Back in July, we touched on the doctrine of equitable mootness in the context of a bankruptcy settlement agreement. Last week, the Delaware District Court employed equitable mootness in its opinion dismissing a plan confirmation appeal in the Allied Nevada Gold Corp. bankruptcy. Unless an appellant can raise a valid confirmation appeal before substantial consummation of the Chapter 11 plan, equitable mootness favors dismissal.


Allied Nevada Gold Corp. and some of its affiliates filed Chapter 11 bankruptcies in March of 2015. Allied is a Nevada-based gold and silver producer. Allied had debts of around $690 million, with $340 million in secured debt and $350 million in unsecured debt. Throughout the cases, the equity committee and/or its individual members objected to Allied’s proposed reorganization. Their gripe was simple: They weren’t happy with a mere 10% equity stake in the reorganized debtor. They were convinced that the struggling company was worth more and, thus, that they were entitled to a greater distribution.

Although they were long on objections and other obstructive tactics, the shareholders were short on evidence. It didn’t help matters that some of them challenged deals that their committee had already consented to or sought relief (e.g., appointment of an examiner) that simply wasn’t appropriate (and even sought that same relief again after being told “No” the first time). Therefore, the Court adopted Allied’s enterprise valuation of between $200 and $300 million, agreed that equity was out of the money by at least $350 million, and confirmed Allied’s twice-amended plan as being in everyone’s best interest.

Plan consummation kicked-off on October 22, 2015 and triggered at least 9 post-confirmation transactions or events, including repayment of certain pre-petition debts; lease rejections; lien eliminations; organization of the new debtor and its board; $126.7 million in senior borrowing; $95 million in junior borrowing; issuance of new common stock to certain unsecured creditors; issuance of warrants to cancelled stockholders; and $1.8 million in administrative expense and cure claim payments.

Nevertheless, the equity committee and some of its individual members, all on a pro se basis, insisted on appealing plan confirmation to the District Court.


In response, Allied argued that the appeal should be dismissed by reason of equitable mootness. That is, the appeal should, as articulated last year by the Third Circuit in In re Tribune Media., be dismissed because deciding the appeal would “undermine the finality and reliability of consummated plans of reorganization.” In turn, Tribune lays out the burden and the factors for employing equitable mootness, at least in the Third Circuit.

Standard for Evaluating Equitable Mootness

As for the burden, the party raising equitable mootness has the burden of “overcoming the strong presumption” that confirmation appeals should be decided, even following substantial consummation.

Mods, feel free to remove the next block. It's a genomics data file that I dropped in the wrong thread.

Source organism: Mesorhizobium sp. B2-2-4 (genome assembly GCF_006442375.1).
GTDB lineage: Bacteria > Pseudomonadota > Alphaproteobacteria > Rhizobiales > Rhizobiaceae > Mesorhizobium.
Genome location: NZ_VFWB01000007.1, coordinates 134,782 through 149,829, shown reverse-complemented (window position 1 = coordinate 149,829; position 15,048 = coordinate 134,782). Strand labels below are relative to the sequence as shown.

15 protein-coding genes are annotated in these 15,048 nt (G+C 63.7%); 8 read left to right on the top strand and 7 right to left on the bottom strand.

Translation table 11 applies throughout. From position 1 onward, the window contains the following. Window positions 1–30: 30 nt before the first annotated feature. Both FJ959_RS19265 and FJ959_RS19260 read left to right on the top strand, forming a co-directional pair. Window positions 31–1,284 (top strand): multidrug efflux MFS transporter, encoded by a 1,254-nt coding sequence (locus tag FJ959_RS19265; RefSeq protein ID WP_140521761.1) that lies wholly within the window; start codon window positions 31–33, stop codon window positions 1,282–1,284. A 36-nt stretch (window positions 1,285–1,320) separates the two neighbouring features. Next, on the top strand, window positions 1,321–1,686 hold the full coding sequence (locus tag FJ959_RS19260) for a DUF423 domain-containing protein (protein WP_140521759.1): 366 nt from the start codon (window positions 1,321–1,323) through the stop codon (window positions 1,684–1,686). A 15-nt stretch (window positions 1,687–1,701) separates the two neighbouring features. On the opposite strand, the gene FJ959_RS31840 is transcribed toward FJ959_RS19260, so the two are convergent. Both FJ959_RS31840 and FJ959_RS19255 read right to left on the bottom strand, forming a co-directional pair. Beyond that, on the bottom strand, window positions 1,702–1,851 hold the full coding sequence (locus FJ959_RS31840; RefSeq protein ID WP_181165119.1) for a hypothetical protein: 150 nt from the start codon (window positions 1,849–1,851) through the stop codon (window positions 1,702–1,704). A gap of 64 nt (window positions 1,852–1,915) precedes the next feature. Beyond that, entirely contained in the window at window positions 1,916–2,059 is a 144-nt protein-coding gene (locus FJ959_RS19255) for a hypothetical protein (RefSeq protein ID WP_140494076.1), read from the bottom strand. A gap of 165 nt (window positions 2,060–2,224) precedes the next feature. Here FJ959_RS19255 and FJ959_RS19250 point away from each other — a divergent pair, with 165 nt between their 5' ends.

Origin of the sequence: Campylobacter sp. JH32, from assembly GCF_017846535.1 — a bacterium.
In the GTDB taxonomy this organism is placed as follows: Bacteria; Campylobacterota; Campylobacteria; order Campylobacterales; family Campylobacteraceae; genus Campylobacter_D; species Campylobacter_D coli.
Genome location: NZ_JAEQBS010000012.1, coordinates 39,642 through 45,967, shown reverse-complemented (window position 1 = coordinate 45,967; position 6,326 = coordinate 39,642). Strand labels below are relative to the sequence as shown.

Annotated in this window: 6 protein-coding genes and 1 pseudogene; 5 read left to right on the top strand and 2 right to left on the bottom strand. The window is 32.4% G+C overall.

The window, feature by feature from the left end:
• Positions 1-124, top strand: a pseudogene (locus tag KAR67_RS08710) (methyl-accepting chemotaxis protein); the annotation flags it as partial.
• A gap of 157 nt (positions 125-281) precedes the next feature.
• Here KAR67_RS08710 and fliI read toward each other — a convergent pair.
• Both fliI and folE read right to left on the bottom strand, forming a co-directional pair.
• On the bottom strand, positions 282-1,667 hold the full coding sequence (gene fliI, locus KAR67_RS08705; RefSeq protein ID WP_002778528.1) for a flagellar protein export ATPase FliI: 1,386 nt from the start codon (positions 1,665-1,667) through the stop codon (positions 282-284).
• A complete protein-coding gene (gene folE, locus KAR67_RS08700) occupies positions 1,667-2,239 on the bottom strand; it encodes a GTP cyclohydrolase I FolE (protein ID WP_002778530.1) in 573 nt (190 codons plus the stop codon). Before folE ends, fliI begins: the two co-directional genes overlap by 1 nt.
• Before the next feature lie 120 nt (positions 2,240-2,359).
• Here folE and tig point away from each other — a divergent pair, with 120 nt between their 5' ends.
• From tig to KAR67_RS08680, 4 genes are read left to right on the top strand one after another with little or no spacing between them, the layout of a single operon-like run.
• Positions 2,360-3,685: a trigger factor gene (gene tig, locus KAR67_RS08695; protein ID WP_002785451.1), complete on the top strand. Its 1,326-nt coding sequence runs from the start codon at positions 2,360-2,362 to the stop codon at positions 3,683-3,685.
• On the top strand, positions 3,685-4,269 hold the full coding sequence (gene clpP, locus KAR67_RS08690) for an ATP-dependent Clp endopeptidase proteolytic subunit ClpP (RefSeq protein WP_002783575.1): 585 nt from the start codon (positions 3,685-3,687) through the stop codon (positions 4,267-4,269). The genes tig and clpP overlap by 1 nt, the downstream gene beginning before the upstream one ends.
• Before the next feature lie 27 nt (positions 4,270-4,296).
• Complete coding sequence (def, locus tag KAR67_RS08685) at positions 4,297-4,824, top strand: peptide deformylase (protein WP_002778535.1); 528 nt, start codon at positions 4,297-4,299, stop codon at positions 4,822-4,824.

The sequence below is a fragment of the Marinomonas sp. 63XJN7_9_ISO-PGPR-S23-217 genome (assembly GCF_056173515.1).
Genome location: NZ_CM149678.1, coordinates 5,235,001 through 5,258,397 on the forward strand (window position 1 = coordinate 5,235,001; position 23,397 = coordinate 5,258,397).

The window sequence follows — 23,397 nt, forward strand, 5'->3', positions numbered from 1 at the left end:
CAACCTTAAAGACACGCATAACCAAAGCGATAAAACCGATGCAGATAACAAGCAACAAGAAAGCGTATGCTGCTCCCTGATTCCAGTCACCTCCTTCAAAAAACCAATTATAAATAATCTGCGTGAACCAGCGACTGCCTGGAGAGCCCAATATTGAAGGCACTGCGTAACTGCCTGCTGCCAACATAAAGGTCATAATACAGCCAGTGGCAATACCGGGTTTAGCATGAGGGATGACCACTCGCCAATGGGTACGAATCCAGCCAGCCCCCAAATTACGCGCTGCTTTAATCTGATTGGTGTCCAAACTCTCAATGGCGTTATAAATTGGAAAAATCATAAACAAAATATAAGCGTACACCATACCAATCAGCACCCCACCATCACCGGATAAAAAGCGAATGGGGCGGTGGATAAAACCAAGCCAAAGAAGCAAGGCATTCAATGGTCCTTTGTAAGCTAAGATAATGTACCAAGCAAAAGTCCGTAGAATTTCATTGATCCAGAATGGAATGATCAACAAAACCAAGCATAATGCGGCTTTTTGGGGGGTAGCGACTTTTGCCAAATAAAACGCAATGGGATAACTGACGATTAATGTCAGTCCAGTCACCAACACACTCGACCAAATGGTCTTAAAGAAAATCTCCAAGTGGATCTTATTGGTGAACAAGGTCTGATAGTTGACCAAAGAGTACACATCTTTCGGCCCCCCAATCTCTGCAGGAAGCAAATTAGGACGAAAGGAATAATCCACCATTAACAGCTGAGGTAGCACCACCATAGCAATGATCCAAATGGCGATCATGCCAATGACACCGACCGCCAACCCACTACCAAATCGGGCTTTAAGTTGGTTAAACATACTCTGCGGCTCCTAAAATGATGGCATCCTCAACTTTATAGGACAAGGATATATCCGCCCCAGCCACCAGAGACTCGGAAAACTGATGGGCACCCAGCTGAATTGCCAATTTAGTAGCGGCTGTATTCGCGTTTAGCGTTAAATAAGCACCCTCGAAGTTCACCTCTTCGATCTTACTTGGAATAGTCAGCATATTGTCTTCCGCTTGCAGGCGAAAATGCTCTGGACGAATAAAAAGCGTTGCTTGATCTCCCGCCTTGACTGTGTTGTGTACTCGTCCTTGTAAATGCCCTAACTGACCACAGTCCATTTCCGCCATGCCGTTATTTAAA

As for the factors, the party raising equitable mootness will satisfy its burden if it establishes that (1) there’s been substantial consummation of the plan under 11 U.S.C. § 1101(2) and (2) ruling for the other party will “fatally scramble” the plan and/or “significantly harm third parties who justifiably relied on confirmation.” The Third Circuit’s approach is consistent with the Eleventh Circuit approach that we highlighted in July. See In re Club Assocs., 956 F 2d. 1065 (11th Cir. 1992) (asking whether the reorganization plan has been so substantially consummated that effective relief is no longer available).

Application of Equitable Mootness in Allied

Unfortunately for the equity holders, they had everything going against them on the equitable mootness factors. First, a finding of substantial consummation was not even a close call for the District Court. Filtering the 9 post-confirmation events through the language of § 1101(2), there was no question that the Allied plan was substantially consummated. Allied had transferred substantially all of its property under the plan. Allied’s successor had assumed the assets, management, and business of Allied. And plan distributions had commenced in material part.

Second, siding with the equity holders would have caused the plan to collapse. Similar to the JMC Memphis case, the Court emphasizes that the appellants had failed to obtain a stay pending appeal. “Indeed, the absence of a stay is so critical to the analysis that even the unsuccessful pursuit of a stay may favor a finding of equitable mootness.” That is because an un-stayed consummation can become a runaway train that is difficult to stop without prejudice. On the one hand, the Court emphasizes that the confirmed plan involved intricate and complex transactions; reflected a long-negotiated compromise between a host of constituencies (including the equity committee itself); and resulted in reasonable reliance by innocent third parties who were not before the Court on appeal. On the other hand, the Court emphasizes that respecting appellants’ gripe that the Bankruptcy Court botched the valuation would “topple” those delicate balances and compromises.


In light of those considerations, public policy demanded finality and the Court dismissed the appeals. The result speaks for itself so clearly that we’ll leave it at that.

UPDATE: On October 3, 2016, Brian Tuttle, one of the pro se shareholders, appealed the decision to the Third Circuit. We’ll monitor that appeal for any updates.

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